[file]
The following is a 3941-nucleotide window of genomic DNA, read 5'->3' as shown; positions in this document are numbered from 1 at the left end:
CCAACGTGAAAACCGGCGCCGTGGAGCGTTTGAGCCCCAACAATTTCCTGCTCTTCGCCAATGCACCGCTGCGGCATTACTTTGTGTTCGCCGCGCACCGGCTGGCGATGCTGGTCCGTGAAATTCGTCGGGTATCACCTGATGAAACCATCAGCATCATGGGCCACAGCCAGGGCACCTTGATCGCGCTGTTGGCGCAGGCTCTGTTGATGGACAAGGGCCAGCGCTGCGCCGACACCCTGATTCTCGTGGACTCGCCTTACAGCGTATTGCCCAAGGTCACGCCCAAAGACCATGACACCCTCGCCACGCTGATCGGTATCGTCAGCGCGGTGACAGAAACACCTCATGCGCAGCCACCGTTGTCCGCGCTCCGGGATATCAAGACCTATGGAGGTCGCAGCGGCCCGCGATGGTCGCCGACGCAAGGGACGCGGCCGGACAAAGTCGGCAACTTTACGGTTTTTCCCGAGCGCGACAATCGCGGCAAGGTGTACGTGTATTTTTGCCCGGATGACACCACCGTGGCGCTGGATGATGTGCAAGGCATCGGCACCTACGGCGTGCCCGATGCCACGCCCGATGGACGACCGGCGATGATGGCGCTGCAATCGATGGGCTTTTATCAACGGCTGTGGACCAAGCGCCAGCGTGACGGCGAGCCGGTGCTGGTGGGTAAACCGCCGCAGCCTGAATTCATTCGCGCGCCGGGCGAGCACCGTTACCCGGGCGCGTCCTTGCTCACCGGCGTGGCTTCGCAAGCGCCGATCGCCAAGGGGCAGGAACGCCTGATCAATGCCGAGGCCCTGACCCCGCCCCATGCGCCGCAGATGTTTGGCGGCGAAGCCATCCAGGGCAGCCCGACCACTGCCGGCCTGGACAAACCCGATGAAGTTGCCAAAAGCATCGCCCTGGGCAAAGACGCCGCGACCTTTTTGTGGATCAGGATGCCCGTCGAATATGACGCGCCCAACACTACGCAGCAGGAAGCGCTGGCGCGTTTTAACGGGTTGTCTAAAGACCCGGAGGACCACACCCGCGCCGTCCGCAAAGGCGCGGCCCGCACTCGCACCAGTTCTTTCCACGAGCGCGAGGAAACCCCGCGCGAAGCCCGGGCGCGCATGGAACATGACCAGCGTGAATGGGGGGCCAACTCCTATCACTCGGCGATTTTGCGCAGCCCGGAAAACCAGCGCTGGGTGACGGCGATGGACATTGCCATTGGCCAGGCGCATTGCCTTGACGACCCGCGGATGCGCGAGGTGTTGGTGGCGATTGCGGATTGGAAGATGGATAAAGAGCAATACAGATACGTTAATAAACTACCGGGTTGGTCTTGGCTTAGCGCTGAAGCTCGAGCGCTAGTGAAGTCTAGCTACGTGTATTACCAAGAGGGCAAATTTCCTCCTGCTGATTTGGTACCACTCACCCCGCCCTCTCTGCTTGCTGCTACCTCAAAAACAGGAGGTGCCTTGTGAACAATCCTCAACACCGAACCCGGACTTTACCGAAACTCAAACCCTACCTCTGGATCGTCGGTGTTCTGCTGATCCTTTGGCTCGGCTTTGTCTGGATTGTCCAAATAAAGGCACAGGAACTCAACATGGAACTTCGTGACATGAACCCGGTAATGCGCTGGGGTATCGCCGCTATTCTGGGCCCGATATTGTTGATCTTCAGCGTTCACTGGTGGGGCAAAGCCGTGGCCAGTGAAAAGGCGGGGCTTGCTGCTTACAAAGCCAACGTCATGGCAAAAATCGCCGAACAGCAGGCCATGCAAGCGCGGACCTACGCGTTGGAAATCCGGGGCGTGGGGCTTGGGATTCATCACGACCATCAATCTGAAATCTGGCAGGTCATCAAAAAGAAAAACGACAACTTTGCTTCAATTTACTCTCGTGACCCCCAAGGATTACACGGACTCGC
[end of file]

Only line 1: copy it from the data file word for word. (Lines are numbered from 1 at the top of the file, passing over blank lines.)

The following is a 3941-nucleotide window of genomic DNA, read 5'->3' as shown; positions in this document are numbered from 1 at the left end: